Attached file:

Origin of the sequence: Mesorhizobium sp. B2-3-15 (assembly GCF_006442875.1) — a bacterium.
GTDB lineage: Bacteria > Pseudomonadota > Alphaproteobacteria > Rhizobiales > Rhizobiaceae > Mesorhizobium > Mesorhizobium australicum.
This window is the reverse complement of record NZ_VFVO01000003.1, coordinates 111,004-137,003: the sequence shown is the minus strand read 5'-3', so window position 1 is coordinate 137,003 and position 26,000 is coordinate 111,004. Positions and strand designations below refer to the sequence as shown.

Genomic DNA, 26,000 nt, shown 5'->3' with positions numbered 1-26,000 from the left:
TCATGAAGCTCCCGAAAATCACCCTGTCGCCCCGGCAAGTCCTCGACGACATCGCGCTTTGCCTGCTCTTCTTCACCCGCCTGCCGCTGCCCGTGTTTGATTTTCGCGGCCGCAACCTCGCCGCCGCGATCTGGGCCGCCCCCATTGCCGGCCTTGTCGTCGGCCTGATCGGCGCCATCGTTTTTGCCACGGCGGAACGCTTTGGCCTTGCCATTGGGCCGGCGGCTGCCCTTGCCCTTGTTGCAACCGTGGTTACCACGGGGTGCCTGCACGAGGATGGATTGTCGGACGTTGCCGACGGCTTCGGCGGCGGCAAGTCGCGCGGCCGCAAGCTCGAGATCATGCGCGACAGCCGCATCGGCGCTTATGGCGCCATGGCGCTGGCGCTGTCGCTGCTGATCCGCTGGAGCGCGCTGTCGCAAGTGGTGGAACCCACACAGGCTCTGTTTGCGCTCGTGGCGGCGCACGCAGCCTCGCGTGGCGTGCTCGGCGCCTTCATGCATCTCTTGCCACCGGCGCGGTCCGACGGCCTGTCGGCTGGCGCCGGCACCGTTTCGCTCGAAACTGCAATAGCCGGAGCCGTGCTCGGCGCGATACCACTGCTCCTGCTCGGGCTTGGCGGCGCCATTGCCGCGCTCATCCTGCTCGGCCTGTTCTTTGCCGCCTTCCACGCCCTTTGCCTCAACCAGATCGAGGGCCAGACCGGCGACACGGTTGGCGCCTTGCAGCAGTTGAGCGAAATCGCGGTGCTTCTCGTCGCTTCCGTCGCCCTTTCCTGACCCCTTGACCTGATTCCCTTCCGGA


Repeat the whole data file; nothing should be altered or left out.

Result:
Origin of the sequence: Mesorhizobium sp. B2-3-15 (assembly GCF_006442875.1) — a bacterium.
GTDB lineage: Bacteria > Pseudomonadota > Alphaproteobacteria > Rhizobiales > Rhizobiaceae > Mesorhizobium > Mesorhizobium australicum.
This window is the reverse complement of record NZ_VFVO01000003.1, coordinates 111,004-137,003: the sequence shown is the minus strand read 5'-3', so window position 1 is coordinate 137,003 and position 26,000 is coordinate 111,004. Positions and strand designations below refer to the sequence as shown.

Genomic DNA, 26,000 nt, shown 5'->3' with positions numbered 1-26,000 from the left:
TCATGAAGCTCCCGAAAATCACCCTGTCGCCCCGGCAAGTCCTCGACGACATCGCGCTTTGCCTGCTCTTCTTCACCCGCCTGCCGCTGCCCGTGTTTGATTTTCGCGGCCGCAACCTCGCCGCCGCGATCTGGGCCGCCCCCATTGCCGGCCTTGTCGTCGGCCTGATCGGCGCCATCGTTTTTGCCACGGCGGAACGCTTTGGCCTTGCCATTGGGCCGGCGGCTGCCCTTGCCCTTGTTGCAACCGTGGTTACCACGGGGTGCCTGCACGAGGATGGATTGTCGGACGTTGCCGACGGCTTCGGCGGCGGCAAGTCGCGCGGCCGCAAGCTCGAGATCATGCGCGACAGCCGCATCGGCGCTTATGGCGCCATGGCGCTGGCGCTGTCGCTGCTGATCCGCTGGAGCGCGCTGTCGCAAGTGGTGGAACCCACACAGGCTCTGTTTGCGCTCGTGGCGGCGCACGCAGCCTCGCGTGGCGTGCTCGGCGCCTTCATGCATCTCTTGCCACCGGCGCGGTCCGACGGCCTGTCGGCTGGCGCCGGCACCGTTTCGCTCGAAACTGCAATAGCCGGAGCCGTGCTCGGCGCGATACCACTGCTCCTGCTCGGGCTTGGCGGCGCCATTGCCGCGCTCATCCTGCTCGGCCTGTTCTTTGCCGCCTTCCACGCCCTTTGCCTCAACCAGATCGAGGGCCAGACCGGCGACACGGTTGGCGCCTTGCAGCAGTTGAGCGAAATCGCGGTGCTTCTCGTCGCTTCCGTCGCCCTTTCCTGACCCCTTGACCTGATTCCCTTCCGGA